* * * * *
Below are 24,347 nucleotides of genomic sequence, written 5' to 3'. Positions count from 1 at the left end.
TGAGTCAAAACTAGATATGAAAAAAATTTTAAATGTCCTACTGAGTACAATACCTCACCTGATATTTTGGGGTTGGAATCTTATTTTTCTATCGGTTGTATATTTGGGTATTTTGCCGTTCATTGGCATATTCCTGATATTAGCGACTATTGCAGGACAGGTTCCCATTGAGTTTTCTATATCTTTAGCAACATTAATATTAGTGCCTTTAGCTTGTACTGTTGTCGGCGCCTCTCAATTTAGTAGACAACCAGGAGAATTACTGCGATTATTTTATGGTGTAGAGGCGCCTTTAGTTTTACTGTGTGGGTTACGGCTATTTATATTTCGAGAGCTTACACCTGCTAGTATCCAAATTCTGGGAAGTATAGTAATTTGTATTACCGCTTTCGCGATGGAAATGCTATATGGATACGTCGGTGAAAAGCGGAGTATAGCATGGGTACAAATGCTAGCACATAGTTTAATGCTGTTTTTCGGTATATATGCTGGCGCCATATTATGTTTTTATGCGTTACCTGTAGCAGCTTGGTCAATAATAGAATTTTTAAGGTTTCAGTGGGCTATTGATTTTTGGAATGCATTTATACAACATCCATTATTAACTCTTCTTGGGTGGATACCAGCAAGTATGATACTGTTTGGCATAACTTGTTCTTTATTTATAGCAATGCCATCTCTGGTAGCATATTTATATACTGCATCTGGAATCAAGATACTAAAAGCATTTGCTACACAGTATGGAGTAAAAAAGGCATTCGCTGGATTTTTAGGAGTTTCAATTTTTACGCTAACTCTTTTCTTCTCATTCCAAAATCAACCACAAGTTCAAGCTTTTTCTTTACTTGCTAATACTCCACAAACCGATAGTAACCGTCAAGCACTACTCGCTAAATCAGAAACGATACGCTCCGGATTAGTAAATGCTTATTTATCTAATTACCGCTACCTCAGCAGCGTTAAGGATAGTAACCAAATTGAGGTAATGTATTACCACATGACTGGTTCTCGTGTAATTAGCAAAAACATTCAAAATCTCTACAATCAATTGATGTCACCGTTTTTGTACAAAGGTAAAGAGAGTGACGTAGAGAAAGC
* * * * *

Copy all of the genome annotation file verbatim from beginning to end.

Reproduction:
Below are 24,347 nucleotides of genomic sequence, written 5' to 3'. Positions count from 1 at the left end.
TGAGTCAAAACTAGATATGAAAAAAATTTTAAATGTCCTACTGAGTACAATACCTCACCTGATATTTTGGGGTTGGAATCTTATTTTTCTATCGGTTGTATATTTGGGTATTTTGCCGTTCATTGGCATATTCCTGATATTAGCGACTATTGCAGGACAGGTTCCCATTGAGTTTTCTATATCTTTAGCAACATTAATATTAGTGCCTTTAGCTTGTACTGTTGTCGGCGCCTCTCAATTTAGTAGACAACCAGGAGAATTACTGCGATTATTTTATGGTGTAGAGGCGCCTTTAGTTTTACTGTGTGGGTTACGGCTATTTATATTTCGAGAGCTTACACCTGCTAGTATCCAAATTCTGGGAAGTATAGTAATTTGTATTACCGCTTTCGCGATGGAAATGCTATATGGATACGTCGGTGAAAAGCGGAGTATAGCATGGGTACAAATGCTAGCACATAGTTTAATGCTGTTTTTCGGTATATATGCTGGCGCCATATTATGTTTTTATGCGTTACCTGTAGCAGCTTGGTCAATAATAGAATTTTTAAGGTTTCAGTGGGCTATTGATTTTTGGAATGCATTTATACAACATCCATTATTAACTCTTCTTGGGTGGATACCAGCAAGTATGATACTGTTTGGCATAACTTGTTCTTTATTTATAGCAATGCCATCTCTGGTAGCATATTTATATACTGCATCTGGAATCAAGATACTAAAAGCATTTGCTACACAGTATGGAGTAAAAAAGGCATTCGCTGGATTTTTAGGAGTTTCAATTTTTACGCTAACTCTTTTCTTCTCATTCCAAAATCAACCACAAGTTCAAGCTTTTTCTTTACTTGCTAATACTCCACAAACCGATAGTAACCGTCAAGCACTACTCGCTAAATCAGAAACGATACGCTCCGGATTAGTAAATGCTTATTTATCTAATTACCGCTACCTCAGCAGCGTTAAGGATAGTAACCAAATTGAGGTAATGTATTACCACATGACTGGTTCTCGTGTAATTAGCAAAAACATTCAAAATCTCTACAATCAATTGATGTCACCGTTTTTGTACAAAGGTAAAGAGAGTGACGTAGAGAAAGC